To bee's point, I have had a TD Ameritrade Roth IRA account for close to 20 years. I, contrary to bee, am looking forward to the TDA conversion to Schwab. I find the CS trading tools and web site as a whole more to my liking. I guess I've never felt like a product "of" CS. Contrarily, with the switch there are many more financial products open to me.
Prior to the switch, I was tempted to transfer that TDA account to Fidelity just to have a comparative experience between CS and Fidelity. I still might. Just been lazy.
Generally, fees at Fidelity are the same or slightly less than at Schwab. And Fidelity offers a relatively high paying government MMF as a transaction account, while Schwab requires you to use a bank sweep paying 0.45%.
Of interest to mutual fund investors, Schwab charges its short term trading fee on NTF funds if you trade in under 90 days. At Fidelity it is only 60 days. And Fidelity enables you to add shares to a TF position for $5, while Schwab charges the full $49.95. OTOH, at least a couple of posters have said they've been able to get Schwab to waive its fund transaction fees altogether.
Also, some funds offer multiple institutional share classes and Schwab may give you access to the cheaper share class than Fidelity does. For example, you can buy PIMIX at Schwab (TF), while at Fidelity you're stuck with the higher ER class PIPNX (TF).
I think the service is excellent at both brokerages. In this regard one could not go wrong either way.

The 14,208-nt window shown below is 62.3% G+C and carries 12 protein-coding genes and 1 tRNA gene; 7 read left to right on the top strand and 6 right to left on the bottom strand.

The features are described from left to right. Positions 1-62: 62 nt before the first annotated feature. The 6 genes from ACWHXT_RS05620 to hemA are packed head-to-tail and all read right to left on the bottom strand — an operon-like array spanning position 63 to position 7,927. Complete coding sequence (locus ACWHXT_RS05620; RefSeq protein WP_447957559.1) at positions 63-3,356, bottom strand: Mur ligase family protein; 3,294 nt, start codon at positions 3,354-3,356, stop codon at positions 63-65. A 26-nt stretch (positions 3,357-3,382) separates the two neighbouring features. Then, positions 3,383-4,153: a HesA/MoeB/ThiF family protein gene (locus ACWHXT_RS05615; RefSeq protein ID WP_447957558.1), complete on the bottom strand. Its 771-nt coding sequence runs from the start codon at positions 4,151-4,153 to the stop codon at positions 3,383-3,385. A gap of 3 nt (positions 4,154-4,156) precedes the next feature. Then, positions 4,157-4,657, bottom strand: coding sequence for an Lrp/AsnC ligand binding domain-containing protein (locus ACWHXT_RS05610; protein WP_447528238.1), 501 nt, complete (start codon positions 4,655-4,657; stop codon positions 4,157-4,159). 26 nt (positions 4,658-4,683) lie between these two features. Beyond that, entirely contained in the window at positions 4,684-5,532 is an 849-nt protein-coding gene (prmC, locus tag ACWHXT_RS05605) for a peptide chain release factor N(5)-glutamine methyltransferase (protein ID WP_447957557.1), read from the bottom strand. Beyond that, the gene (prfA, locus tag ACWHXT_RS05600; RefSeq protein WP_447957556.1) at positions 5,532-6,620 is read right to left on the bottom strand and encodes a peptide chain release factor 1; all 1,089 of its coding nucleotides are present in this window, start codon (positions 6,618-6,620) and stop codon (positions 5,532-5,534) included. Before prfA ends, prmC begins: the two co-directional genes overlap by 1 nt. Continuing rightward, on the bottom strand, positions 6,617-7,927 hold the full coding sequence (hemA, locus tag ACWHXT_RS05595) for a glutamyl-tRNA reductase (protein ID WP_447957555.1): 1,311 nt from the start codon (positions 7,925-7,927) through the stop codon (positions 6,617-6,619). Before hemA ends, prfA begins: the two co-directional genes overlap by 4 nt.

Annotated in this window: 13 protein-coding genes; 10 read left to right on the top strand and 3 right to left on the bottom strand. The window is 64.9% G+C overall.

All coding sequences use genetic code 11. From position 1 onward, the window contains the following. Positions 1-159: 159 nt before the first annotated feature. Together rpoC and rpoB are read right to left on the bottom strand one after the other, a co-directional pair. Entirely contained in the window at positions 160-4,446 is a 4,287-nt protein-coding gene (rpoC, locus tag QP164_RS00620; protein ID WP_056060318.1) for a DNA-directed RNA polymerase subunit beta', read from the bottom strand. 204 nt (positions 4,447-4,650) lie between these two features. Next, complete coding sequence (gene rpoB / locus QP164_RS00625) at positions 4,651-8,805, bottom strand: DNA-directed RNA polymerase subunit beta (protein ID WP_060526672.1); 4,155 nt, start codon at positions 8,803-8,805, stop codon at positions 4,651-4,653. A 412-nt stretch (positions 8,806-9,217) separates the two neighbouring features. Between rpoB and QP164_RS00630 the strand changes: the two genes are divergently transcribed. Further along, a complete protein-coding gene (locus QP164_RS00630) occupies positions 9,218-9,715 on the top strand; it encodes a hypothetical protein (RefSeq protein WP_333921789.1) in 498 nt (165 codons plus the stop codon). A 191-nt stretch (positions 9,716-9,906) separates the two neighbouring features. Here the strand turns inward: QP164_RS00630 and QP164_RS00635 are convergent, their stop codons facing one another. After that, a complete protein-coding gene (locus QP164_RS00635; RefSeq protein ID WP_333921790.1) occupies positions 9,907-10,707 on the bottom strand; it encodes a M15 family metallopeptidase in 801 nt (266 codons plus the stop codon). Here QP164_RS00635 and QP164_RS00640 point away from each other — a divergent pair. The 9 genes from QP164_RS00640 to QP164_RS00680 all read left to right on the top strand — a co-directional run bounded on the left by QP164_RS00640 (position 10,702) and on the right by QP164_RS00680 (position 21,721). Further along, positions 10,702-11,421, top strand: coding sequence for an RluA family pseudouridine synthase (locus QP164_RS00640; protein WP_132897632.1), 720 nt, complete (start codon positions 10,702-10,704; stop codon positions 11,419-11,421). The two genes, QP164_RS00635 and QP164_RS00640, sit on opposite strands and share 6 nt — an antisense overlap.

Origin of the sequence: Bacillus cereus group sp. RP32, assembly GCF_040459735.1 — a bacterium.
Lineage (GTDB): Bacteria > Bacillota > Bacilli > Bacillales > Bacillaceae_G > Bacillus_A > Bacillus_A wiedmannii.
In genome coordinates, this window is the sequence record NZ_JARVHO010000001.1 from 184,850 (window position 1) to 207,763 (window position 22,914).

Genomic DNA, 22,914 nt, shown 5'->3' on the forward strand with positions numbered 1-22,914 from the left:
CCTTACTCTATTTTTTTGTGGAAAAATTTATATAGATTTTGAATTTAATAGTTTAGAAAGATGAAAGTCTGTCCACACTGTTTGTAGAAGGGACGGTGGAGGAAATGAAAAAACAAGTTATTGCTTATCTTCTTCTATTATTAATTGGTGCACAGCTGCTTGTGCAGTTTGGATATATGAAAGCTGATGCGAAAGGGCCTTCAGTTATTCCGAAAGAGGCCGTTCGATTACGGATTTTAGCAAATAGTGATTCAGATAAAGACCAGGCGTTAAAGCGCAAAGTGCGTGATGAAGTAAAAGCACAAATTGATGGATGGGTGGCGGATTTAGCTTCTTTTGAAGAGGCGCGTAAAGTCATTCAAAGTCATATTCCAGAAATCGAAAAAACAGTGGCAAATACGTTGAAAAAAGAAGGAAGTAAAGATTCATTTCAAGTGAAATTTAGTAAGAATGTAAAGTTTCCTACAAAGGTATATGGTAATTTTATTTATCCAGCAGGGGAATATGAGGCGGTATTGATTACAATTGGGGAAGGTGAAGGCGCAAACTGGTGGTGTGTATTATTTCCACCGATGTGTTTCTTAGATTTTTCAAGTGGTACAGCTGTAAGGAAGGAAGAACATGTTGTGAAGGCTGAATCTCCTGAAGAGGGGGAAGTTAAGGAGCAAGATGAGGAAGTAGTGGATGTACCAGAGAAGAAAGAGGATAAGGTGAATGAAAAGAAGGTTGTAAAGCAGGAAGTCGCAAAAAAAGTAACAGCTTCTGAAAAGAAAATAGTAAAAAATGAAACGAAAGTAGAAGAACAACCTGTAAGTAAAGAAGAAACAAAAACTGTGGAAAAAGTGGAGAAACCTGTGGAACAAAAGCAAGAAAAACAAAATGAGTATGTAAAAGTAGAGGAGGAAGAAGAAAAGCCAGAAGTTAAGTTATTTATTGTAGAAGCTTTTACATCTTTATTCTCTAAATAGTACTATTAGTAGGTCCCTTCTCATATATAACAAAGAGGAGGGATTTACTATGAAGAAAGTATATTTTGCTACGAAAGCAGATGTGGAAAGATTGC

WIth respect to brokerage acquisitions: I've not seen a company pay its customers when it was acquired. And I've rarely seen customers complain about that. Certainly Tweeters have complained about Twitter service since Musk bought it. But at the time he purchased the company I didn't see them saying they should get a share of his payment.
FWIW, Schwab advertises that it has more locations than Fidelity. Of course what matters is whether it has a brokerage location near you, not how many it has elsewhere.
We did have two positive mortgage experiences with them. One was a refinance of Fort Knox on the Marin-Sonoma border. The other was our house in Arizona that we decided to pay off.
These days, the ETF trades are free, and they charge less for non-NTF funds than Fido. But they don't have near the selection universe.
The funny thing--to us--is that when we attended college in Minnesota. we both had bank accounts at the bank that bought Wells Fargo
When we got to San Francisco in October 1979, our first bank account was with Crocker. They were bought by somebody, who was eventually bought by Wells Fargo. Old Joe might remember.
The Crocker commercial, performed by Paul Williams:
Years ago, when we tried to open a Wells Fargo account, WF insisted that one of our SSNs was wrong. That they already had a customer with that SSN. They wouldn't open the account until we proved that the SSN was legit.
Ironic, given WF's excessive zeal in opening accounts.
It turned out that for three years, WF had been reporting mortgage payments (deductible) with the wrong SSN.
And it's been downhill for Wells Fargo ever since.
During the process of registering for SSI my wife discovered that she had two social security numbers. A second one had been issued for some unknown reason. It was never used.
And finally, for the moment, Schwab did not have a location near us. Fidelity has about three about equal-distant from where we are.